Thank you for your support and contribution to our Seminar. We will return this fall with four events, followed by a series of workshops on climate change in the spring.
Upcoming events for fall 2021 include a discussion of Canay Özden-Schilling’s new book The Current Economy: Electricity Markets and Techno-Economics, and a talk by Sandra Laugier on how data figures as ordinary aesthetics in TV shows. We will also be hearing about various digital humanities projects at Johns Hopkins, specifically the Black Beyond Data project, headed by Jessica Marie Johnson, Kim Gallon, and Sasha White, as well as Chris Cannon and Thomas Lippincott’s recent work on primary sources, computational intelligence, and discovering connections between fields.
Sawyer Seminar: Precision and Uncertainty in a World of Data
The Sawyer Seminar on Precision and Uncertainty in a World of Data is organized by the Departments of Anthropology and the History of Medicine and the Center for Medical Humanities and Social Medicine at Johns Hopkins University. Throughout its two-year run (2019-2021), the Seminar will explore questions around what kinds of ethical and social issues are new about our Big Data moment, what has carried over from the past, and what kinds of methods and approaches might help us extend our understanding of this moment’s specificity.
On this website, you can find more information about the Seminar directors and staff, our schedule of events, notes on our past events, and resources that help explore data and society. We hope for this website to serve as an archive for what we have learned over the course of the Seminar, as well as a gateway for resources on data and society that will outlive the Seminar’s run. We encourage you to check out our latest events, projects, and commentary below:
- 12.8.21 | Primary Sources, Computational Intelligence, and Discovering Connections Between FieldsDecember 8, 2021, 7-9:00 pm EST Tom Lippincott (digital humanities, Johns Hopkins University) Chris Cannon (english and classics, Johns Hopkins University) Combining the depth and flexibility of… Read more “12.8.21 | Primary Sources, Computational Intelligence, and Discovering Connections Between Fields”
- 11.15.21 | Sandra Laugier, “The Fact and Fiction of Television”When Cavell’s “The Fact of Television” was published in Daedalus in 1982, it was still very much one among “themes out of school”. Since the early 1980s, however,… Read more “11.15.21 | Sandra Laugier, “The Fact and Fiction of Television””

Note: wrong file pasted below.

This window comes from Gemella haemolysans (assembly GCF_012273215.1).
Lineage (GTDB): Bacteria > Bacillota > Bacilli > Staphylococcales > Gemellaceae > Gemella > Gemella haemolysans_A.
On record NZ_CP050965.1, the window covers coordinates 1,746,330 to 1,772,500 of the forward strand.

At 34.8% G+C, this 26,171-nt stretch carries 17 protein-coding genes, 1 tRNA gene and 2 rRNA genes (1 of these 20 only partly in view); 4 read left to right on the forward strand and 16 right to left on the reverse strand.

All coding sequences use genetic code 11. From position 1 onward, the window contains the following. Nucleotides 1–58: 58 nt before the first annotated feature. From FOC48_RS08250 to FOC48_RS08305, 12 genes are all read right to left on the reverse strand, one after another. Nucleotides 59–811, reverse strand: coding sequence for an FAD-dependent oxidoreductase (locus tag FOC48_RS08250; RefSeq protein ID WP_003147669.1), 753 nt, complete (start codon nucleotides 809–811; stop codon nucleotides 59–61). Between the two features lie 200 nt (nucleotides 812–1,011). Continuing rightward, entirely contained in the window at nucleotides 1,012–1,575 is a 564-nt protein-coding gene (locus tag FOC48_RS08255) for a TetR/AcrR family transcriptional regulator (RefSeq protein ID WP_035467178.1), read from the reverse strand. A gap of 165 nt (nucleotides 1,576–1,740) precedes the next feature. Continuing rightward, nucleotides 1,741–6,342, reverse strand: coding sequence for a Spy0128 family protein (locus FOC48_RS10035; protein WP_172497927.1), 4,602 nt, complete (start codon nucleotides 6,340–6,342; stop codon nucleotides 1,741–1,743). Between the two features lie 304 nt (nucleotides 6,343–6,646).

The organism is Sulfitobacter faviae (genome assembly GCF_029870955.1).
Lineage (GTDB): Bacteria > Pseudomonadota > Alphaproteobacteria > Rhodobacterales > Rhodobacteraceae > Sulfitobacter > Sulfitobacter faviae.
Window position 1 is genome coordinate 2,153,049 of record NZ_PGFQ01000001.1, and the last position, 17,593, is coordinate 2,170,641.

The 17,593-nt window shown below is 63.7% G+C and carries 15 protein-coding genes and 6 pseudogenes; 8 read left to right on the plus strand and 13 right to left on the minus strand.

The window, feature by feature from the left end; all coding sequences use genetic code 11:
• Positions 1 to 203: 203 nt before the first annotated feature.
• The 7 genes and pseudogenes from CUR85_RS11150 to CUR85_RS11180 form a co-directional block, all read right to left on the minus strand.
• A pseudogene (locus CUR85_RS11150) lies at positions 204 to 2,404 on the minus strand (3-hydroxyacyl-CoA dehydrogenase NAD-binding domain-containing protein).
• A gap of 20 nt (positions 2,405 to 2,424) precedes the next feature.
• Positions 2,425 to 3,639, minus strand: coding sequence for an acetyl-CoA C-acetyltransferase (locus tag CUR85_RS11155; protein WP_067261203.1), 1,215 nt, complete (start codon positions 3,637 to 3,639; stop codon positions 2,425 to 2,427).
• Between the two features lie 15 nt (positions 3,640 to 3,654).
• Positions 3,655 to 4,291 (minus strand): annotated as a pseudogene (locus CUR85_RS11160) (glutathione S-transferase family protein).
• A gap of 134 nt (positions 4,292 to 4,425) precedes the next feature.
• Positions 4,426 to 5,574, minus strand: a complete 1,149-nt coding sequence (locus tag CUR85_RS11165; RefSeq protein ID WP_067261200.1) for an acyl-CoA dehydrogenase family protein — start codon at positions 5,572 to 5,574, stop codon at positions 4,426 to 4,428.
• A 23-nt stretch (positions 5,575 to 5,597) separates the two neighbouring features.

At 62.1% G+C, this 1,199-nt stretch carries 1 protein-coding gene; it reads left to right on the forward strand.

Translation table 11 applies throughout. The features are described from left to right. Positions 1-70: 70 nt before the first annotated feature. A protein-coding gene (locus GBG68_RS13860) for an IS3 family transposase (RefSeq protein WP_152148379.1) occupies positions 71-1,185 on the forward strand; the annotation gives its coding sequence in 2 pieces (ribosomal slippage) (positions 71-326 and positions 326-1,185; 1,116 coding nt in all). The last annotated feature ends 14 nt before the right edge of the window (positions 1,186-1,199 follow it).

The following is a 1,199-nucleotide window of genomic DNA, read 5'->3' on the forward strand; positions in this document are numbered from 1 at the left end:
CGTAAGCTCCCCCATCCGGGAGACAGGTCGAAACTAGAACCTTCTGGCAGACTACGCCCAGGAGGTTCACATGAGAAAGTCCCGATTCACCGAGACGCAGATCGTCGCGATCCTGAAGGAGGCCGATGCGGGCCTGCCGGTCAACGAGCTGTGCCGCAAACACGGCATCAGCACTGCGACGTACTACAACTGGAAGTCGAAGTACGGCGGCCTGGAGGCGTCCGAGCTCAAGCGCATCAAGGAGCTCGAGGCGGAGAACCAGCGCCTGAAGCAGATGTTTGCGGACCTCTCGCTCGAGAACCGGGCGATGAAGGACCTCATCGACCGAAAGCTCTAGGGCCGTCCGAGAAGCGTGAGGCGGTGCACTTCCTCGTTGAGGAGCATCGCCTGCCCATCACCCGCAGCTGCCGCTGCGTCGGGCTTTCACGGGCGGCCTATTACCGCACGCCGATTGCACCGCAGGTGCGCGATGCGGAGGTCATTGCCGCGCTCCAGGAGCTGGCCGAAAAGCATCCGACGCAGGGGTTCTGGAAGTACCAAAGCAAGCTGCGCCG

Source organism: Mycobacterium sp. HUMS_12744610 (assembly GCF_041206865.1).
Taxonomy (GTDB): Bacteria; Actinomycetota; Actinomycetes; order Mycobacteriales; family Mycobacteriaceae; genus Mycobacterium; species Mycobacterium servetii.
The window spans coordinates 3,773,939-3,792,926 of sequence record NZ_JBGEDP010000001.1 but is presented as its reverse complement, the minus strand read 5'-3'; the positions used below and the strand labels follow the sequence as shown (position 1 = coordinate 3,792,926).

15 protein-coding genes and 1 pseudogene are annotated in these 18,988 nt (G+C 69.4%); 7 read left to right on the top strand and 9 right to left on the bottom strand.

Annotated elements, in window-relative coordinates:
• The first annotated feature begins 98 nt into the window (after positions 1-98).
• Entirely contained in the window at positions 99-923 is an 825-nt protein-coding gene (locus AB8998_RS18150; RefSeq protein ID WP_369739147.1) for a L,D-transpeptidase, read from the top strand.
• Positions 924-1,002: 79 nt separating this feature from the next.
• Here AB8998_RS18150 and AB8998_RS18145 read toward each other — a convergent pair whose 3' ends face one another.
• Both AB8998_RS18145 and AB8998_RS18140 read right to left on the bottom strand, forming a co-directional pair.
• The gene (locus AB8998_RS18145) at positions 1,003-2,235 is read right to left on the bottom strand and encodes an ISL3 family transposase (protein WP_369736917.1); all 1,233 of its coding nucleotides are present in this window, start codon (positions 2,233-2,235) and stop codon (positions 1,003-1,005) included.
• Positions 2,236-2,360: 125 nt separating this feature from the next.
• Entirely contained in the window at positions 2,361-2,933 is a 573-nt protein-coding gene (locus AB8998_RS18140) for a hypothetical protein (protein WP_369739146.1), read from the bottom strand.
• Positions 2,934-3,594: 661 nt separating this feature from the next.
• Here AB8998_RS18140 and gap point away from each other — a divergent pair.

- 10.15.21 | The CURRENT ECONOMY: a book discussion with Canay Özden SchilllingThe second Sawyer Seminar event of the semester will be a panel discussion of Canay Özden-Schilling’s new book, The Current Economy: electricity markets and techno-economics. In addition to… Read more “10.15.21 | The CURRENT ECONOMY: a book discussion with Canay Özden Schillling”
- 9.17.21 | Black Beyond Data: Combating Racial Injustice through the Digital HumanitiesOur first event of the semester will feature Kim Gallon (Associate Professor of History, Purdue University); Jessica Marie Johnson (Assistant Professor of History, Johns Hopkins); Sasha White… Read more “9.17.21 | Black Beyond Data: Combating Racial Injustice through the Digital Humanities”
- UPCOMING EVENTS for 2021-22We are excited to announce the series of events planned for the 2021-2022 academic year! Links for registration will be available both via the Sawyer Seminar email… Read more “UPCOMING EVENTS for 2021-22”
- 11/20/20 In Utero Exposure to Industrial Disasters: A Case Study of the Bhopal Gas TragedyThe Sawyer Seminar hosted a discussion on November 20th, 2020 with Professor Prashant Bharadwaj (UC San Diego Economics) presenting a case study, while Professor Shareen Joshi (Georgetown… Read more “11/20/20 In Utero Exposure to Industrial Disasters: A Case Study of the Bhopal Gas Tragedy”
- Concepts and Data: An Interdisciplinary WorkshopConcepts and Data: An Interdisciplinary Workshop brought together scholars from the fields of anthropology, philosophy, political science, and computer science to explore a range of questions regarding the epistemological and social consequences of digitalization, big data, visualization, and measurement.
- 9/18/20 Spyware and Predictive Policing: The Merging of Historic and Big DataDiscussion Notes by Heba Islam New York Times Bureau Chief for Mexico Azam Ahmed and Johns Hopkins Sociology Instructor Dr. Stuart Schrader, in a discussion moderated by… Read more “9/18/20 Spyware and Predictive Policing: The Merging of Historic and Big Data”
Header Images (Art Works) Credit:
Rachel Ara. “This Much I’m Worth (The Self-evaluating Artwork): Korean Version” in Vertiginous Data at National Museum of Modern and Contemporary Art, Seoul, South Korea. Photo taken by Sumin Myung.
Sylvee Kim. “Trinity: Finance-Credo-Spirituality” in Vertiginous Data at National Museum of Modern and Contemporary Art, Seoul, South Korea. Photo taken by Sumin Myung.
Danilo Zamboni. “PerspectivischeExplosionszeichnung” in Zugang für Alle: São Paulos Soziale Infrastrukturen at Pinakothek der Moderne, München, Germany. Photo taken by Sumin Myung.
Nam June Paik. “Video Chandelier No. 1” at Nam June Paik Art Center, Seongnam, South Korea. Photo taken by Sumin Myung.
Soyo Lee. “TV Garden: Notes” in Ecological Senses at Nam June Paik Art Center, Seongnam, South Korea. Photo taken by Sumin Myung.